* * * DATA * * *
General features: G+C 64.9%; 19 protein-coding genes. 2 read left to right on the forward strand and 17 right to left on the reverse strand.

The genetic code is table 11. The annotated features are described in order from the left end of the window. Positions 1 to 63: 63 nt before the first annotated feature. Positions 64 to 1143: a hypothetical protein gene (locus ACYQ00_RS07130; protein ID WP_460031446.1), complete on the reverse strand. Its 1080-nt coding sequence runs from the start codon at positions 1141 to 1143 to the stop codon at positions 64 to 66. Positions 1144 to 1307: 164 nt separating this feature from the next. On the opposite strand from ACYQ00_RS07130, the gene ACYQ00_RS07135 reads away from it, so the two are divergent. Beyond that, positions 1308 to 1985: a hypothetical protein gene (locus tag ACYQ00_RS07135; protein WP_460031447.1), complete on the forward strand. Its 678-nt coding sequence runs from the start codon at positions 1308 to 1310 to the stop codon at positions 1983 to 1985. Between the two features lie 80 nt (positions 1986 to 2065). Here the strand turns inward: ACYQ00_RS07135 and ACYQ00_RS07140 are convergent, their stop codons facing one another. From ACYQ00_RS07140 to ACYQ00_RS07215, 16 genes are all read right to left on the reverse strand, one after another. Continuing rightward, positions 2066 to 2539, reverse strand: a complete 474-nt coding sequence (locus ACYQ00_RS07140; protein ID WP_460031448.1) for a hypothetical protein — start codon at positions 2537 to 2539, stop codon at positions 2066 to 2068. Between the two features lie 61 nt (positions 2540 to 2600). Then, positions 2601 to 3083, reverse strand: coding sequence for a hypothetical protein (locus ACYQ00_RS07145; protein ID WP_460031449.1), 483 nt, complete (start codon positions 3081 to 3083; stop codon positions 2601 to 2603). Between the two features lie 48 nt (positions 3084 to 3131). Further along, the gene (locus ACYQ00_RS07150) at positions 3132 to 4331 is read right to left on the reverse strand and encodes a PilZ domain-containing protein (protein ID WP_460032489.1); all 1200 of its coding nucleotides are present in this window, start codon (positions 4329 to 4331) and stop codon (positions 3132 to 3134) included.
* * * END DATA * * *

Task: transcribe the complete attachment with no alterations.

General features: G+C 64.9%; 19 protein-coding genes. 2 read left to right on the forward strand and 17 right to left on the reverse strand.

The genetic code is table 11. The annotated features are described in order from the left end of the window. Positions 1 to 63: 63 nt before the first annotated feature. Positions 64 to 1143: a hypothetical protein gene (locus ACYQ00_RS07130; protein ID WP_460031446.1), complete on the reverse strand. Its 1080-nt coding sequence runs from the start codon at positions 1141 to 1143 to the stop codon at positions 64 to 66. Positions 1144 to 1307: 164 nt separating this feature from the next. On the opposite strand from ACYQ00_RS07130, the gene ACYQ00_RS07135 reads away from it, so the two are divergent. Beyond that, positions 1308 to 1985: a hypothetical protein gene (locus tag ACYQ00_RS07135; protein WP_460031447.1), complete on the forward strand. Its 678-nt coding sequence runs from the start codon at positions 1308 to 1310 to the stop codon at positions 1983 to 1985. Between the two features lie 80 nt (positions 1986 to 2065). Here the strand turns inward: ACYQ00_RS07135 and ACYQ00_RS07140 are convergent, their stop codons facing one another. From ACYQ00_RS07140 to ACYQ00_RS07215, 16 genes are all read right to left on the reverse strand, one after another. Continuing rightward, positions 2066 to 2539, reverse strand: a complete 474-nt coding sequence (locus ACYQ00_RS07140; protein ID WP_460031448.1) for a hypothetical protein — start codon at positions 2537 to 2539, stop codon at positions 2066 to 2068. Between the two features lie 61 nt (positions 2540 to 2600). Then, positions 2601 to 3083, reverse strand: coding sequence for a hypothetical protein (locus ACYQ00_RS07145; protein ID WP_460031449.1), 483 nt, complete (start codon positions 3081 to 3083; stop codon positions 2601 to 2603). Between the two features lie 48 nt (positions 3084 to 3131). Further along, the gene (locus ACYQ00_RS07150) at positions 3132 to 4331 is read right to left on the reverse strand and encodes a PilZ domain-containing protein (protein ID WP_460032489.1); all 1200 of its coding nucleotides are present in this window, start codon (positions 4329 to 4331) and stop codon (positions 3132 to 3134) included.